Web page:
Lack of Exercise Tops Women's CV Risk
Written by Editor   
Tuesday, May 13, 2014 11:16 AM

Physical inactivity had the greatest impact on a woman's lifetime risk for heart disease after age 30, according to an Australian study.

Looking at four cardiovascular disease risk factors -- smoking, high body mass index (BMI), high blood pressure (BP), and physical inactivity -- among 32,154 Australian women, researchers found that, from age 30 until the late 80s, low physical activity was responsible for higher levels of population risk than any of the other risk factors.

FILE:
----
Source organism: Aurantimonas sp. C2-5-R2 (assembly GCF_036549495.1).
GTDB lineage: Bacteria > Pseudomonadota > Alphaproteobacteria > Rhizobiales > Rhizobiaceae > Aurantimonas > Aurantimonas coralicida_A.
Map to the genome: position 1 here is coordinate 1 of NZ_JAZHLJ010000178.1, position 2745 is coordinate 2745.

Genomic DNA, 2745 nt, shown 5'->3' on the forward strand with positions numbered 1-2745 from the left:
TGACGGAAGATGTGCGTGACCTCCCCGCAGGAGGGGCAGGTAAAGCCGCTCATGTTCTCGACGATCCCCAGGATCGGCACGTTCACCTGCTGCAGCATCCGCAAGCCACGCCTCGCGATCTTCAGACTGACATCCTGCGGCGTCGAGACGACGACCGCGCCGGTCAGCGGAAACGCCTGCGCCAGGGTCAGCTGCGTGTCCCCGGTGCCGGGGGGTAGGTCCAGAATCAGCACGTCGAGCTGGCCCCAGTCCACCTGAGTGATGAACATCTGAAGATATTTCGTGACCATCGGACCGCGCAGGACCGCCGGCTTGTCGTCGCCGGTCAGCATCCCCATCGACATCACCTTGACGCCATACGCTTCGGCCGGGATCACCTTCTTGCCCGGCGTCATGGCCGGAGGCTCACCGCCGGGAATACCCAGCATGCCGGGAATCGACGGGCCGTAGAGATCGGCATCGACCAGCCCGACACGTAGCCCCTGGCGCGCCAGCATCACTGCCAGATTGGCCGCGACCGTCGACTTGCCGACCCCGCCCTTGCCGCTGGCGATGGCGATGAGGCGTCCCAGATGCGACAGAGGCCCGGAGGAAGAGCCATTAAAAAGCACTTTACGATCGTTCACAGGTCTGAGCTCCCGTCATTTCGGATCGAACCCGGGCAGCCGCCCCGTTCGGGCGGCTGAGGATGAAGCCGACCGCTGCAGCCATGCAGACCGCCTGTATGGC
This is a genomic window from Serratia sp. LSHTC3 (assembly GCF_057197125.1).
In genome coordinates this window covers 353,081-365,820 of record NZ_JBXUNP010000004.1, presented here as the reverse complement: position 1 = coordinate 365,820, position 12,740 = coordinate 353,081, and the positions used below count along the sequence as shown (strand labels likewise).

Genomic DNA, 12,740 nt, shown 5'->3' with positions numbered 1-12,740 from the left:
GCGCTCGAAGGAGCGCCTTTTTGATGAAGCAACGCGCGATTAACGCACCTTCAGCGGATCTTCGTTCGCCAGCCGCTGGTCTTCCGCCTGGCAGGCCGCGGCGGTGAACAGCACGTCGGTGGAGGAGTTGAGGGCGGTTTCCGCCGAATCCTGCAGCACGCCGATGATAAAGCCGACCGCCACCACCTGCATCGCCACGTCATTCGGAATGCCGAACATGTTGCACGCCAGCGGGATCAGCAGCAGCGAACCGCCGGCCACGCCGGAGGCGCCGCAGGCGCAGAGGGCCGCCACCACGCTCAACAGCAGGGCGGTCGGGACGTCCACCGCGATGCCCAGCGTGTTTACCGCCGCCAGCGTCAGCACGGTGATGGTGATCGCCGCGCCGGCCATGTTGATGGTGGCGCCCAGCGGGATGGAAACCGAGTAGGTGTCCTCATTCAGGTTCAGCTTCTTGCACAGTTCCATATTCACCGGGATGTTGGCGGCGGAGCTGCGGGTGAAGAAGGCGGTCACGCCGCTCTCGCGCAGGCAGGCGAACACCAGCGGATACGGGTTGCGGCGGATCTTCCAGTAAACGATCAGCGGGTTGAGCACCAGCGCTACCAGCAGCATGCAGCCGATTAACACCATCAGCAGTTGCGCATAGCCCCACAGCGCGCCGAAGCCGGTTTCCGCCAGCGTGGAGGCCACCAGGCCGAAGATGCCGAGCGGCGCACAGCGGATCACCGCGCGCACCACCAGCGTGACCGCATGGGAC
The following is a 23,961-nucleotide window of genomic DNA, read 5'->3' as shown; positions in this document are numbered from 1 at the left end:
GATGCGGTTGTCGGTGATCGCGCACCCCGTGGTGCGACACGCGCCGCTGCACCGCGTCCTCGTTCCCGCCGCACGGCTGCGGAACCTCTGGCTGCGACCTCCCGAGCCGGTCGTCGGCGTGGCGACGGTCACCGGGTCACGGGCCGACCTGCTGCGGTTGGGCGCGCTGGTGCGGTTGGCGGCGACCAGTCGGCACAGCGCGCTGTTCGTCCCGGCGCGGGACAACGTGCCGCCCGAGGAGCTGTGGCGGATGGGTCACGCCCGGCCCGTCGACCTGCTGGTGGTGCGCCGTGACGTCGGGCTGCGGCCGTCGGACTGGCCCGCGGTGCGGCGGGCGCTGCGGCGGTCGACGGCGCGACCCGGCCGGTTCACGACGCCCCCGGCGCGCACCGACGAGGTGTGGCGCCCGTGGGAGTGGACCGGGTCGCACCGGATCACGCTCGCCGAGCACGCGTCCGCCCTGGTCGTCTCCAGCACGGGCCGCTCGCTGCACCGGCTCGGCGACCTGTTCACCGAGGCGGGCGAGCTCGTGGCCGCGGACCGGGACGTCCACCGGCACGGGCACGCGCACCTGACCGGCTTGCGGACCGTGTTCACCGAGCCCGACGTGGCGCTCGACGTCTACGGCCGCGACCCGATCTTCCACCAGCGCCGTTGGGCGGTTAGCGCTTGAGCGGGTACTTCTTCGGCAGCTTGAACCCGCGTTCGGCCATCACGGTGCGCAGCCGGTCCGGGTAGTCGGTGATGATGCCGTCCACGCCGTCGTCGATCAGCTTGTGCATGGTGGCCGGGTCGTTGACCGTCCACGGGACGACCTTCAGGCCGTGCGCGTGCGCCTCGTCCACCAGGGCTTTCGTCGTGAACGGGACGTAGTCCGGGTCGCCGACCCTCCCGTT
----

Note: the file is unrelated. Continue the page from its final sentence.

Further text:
In addition, smoking was found to be the most important contributor to heart disease in adult women under the age of 30, they reported in the British Journal of Sports Medicine.

The results highlight the fact that population attributable risks for heart disease appear to change throughout women's lives, the researchers concluded.  "They show that continuing efforts to reduce smoking rates in young adult women are warranted, especially during the 20s." "However, from about age 30, inactivity outweighs that of the other leading risk factors, including high BMI, which is currently receiving much more attention in Australia than the 'Cinderella' risk factor -- physical inactivity."